This week, with the celebration of Mardi Gras, New Orleans is in full festivity mode. I figured it would only be fitting to dedicate some of my recipes this week to the famed historical holiday. This recipe is for a classic New Orleans dessert, persimmon rice pudding.
As far as desserts go, rice pudding, is not really an unhealthy choice. The only problem with some of the traditional rice pudding recipes is that they add whole milk (or cream), whole eggs, sugar and a good amount of butter to the ingredient line up. Since I am not a fan of any of these items I decided to recreate a rice pudding dessert that would be healthy and still remain tasty.
Rice is great source of energy, it stabilizes blood sugar levels and is an excellent source of vitamin B1. Rice has also been known to improve skin health, speed up your metabolism, help with digestion, reduce high blood pressure, improve your immune system and provide protection against certain diseases. There is little doubt as to why rice has been such a popular food staple for so many centuries.
Variations of rice pudding can be found around the world. To create worldly taste profiles, different types of rice can be used, along with alterations in the spice blend. In New Orleans they have long used Persimmon in their savory and sweet dishes. A classic New Orleans dessert is Persimmon rice pudding. Persimmon is an edible fruit that is actually classified as a berry. Persimmon has a soft texture with a sweet and delicate flavor. The persimmon adds a wonderful sweet and fresh flavor to the basic rice pudding dish.
My first rice pudding ingredient to substitute was the whole milk (or cream) that is used in a traditional rice pudding. For my healthy rice pudding recipe I decided to go with my favorite go to milk replacement, unsweetened almond milk. I have found that unsweetened vanilla almond milk works best for this recipe. You can, however, use coconut milk or even soy milk if you prefer.
The second ingredient for me to tackle was the sugar. Thankfully sugar is an easy ingredient item to replace. I have replaced the sugar, in the traditional pudding recipe, with pure Stevia extract. If you are not a fan of pure Stevia extract than you can use cane sugar or coconut sugar instead. I have included, in the recipe, the substitution amount for each sugar replacement variation.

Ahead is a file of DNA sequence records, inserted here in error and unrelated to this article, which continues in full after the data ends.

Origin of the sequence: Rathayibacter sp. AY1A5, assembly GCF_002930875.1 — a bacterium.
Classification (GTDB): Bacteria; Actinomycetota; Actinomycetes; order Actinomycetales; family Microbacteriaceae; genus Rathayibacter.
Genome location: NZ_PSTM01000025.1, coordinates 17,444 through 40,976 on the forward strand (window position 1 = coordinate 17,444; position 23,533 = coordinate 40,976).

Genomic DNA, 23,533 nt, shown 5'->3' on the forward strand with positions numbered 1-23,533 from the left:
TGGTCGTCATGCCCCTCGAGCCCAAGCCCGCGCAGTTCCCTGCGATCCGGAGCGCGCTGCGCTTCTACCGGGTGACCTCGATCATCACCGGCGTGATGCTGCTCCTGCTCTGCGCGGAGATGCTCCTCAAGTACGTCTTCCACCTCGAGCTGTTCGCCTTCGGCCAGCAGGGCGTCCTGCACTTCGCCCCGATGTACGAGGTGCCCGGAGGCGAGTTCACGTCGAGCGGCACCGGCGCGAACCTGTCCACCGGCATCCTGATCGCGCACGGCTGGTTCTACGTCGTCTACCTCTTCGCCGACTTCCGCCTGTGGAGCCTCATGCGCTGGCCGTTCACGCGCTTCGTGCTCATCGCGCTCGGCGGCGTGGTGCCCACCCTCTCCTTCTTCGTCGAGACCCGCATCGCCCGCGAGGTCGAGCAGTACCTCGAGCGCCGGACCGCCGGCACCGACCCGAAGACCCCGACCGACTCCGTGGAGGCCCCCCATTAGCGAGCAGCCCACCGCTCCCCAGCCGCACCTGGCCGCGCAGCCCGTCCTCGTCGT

The last ingredients for me to replace were the butter and whole eggs. Because this recipe calls for Persimmon, I wanted to see if the Persimmon fruit puree could act as the butter replacement. I traditionally use applesauce as my butter replacement and figured the Persimmon puree is similar to applesauce, so it should work. Fruit purees act like a butter in binding ingredients together and adds a nice level of moisture to the dish. Whole eggs have an easy replacement as well. Instead of using the whole egg, just the egg white can be used to accomplish the same goal. Eggs are used as a glue and as an ingredient fluffier in most recipes. By using just the egg white you still accomplish this task but with less calories, fat and cholesterol.
The recipe below makes about 4 to 5 servings (depending on serving size). The recipe can be doubled to fit your particular needs, just make sure you increase the size of the baking dish. The pudding can be served hot, warm, cool or cold.
Persimmon Rice Pudding
2 cups cooked long grain rice
1 cup persimmon puree (see instructions below)
1/8 teaspoon pure Stevia extract (1/4 cup cane sugar or coconut sugar)
1 cup unsweetened vanilla almond milk (or coconut milk)
5 tablespoons white whole wheat flour (or you can use a gluten free flour like soy flour for a gluten free recipe)
1 egg white
1/2 teaspoon vanilla extract
2 tablespoons chopped walnuts
2 tablespoons raisins
Making a persimmon puree is simple, quick and easy. Simply peel the skin off the persimmons and cut into cubes. Place the cut persimmon into a food processor or blender and puree until smooth. The puree is now ready to use in the pudding recipe.
Preheat oven to 350 degrees. In a large bowl, combine cooked rice and persimmon puree. Set mixture aside. In a separate bowl, combine stevia (or sugar), almond milk, white whole wheat flour, egg white and vanilla. Add flour mixture to the rice mixture and mix well. Stir in walnuts and raisins.
Pour into a greased 1 1/2 or 2 quart baking/casserole dish. Place in the preheated oven and bake, uncovered, for about 25 minutes or until pudding is set. Pudding can be served warm, cool or cold. Store leftover pudding covered in the refrigerator.